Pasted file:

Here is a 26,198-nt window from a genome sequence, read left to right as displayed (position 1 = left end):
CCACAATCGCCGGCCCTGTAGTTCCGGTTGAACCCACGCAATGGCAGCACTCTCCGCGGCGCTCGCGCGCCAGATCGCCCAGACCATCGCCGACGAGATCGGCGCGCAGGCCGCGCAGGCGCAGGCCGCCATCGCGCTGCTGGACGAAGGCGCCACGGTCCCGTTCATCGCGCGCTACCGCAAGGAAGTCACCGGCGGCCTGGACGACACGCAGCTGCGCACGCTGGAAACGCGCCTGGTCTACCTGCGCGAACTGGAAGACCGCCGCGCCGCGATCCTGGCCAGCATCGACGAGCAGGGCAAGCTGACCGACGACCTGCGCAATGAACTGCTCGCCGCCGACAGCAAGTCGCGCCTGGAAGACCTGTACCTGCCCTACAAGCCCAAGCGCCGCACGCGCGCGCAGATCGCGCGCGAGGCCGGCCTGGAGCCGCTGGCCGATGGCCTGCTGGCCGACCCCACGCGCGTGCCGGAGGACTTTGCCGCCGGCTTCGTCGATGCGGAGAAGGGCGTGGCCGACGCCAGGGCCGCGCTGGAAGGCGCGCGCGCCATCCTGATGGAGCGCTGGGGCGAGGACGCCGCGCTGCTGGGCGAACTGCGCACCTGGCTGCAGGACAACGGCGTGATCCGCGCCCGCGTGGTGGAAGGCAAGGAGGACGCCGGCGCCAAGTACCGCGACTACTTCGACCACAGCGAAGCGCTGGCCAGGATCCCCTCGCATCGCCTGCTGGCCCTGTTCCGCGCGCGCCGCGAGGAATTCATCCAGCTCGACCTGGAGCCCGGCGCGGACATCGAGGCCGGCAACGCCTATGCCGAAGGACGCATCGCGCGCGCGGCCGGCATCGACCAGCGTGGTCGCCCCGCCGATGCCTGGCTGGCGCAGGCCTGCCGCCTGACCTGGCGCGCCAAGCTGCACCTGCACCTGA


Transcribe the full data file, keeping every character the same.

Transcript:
Here is a 26,198-nt window from a genome sequence, read left to right as displayed (position 1 = left end):
CCACAATCGCCGGCCCTGTAGTTCCGGTTGAACCCACGCAATGGCAGCACTCTCCGCGGCGCTCGCGCGCCAGATCGCCCAGACCATCGCCGACGAGATCGGCGCGCAGGCCGCGCAGGCGCAGGCCGCCATCGCGCTGCTGGACGAAGGCGCCACGGTCCCGTTCATCGCGCGCTACCGCAAGGAAGTCACCGGCGGCCTGGACGACACGCAGCTGCGCACGCTGGAAACGCGCCTGGTCTACCTGCGCGAACTGGAAGACCGCCGCGCCGCGATCCTGGCCAGCATCGACGAGCAGGGCAAGCTGACCGACGACCTGCGCAATGAACTGCTCGCCGCCGACAGCAAGTCGCGCCTGGAAGACCTGTACCTGCCCTACAAGCCCAAGCGCCGCACGCGCGCGCAGATCGCGCGCGAGGCCGGCCTGGAGCCGCTGGCCGATGGCCTGCTGGCCGACCCCACGCGCGTGCCGGAGGACTTTGCCGCCGGCTTCGTCGATGCGGAGAAGGGCGTGGCCGACGCCAGGGCCGCGCTGGAAGGCGCGCGCGCCATCCTGATGGAGCGCTGGGGCGAGGACGCCGCGCTGCTGGGCGAACTGCGCACCTGGCTGCAGGACAACGGCGTGATCCGCGCCCGCGTGGTGGAAGGCAAGGAGGACGCCGGCGCCAAGTACCGCGACTACTTCGACCACAGCGAAGCGCTGGCCAGGATCCCCTCGCATCGCCTGCTGGCCCTGTTCCGCGCGCGCCGCGAGGAATTCATCCAGCTCGACCTGGAGCCCGGCGCGGACATCGAGGCCGGCAACGCCTATGCCGAAGGACGCATCGCGCGCGCGGCCGGCATCGACCAGCGTGGTCGCCCCGCCGATGCCTGGCTGGCGCAGGCCTGCCGCCTGACCTGGCGCGCCAAGCTGCACCTGCACCTGA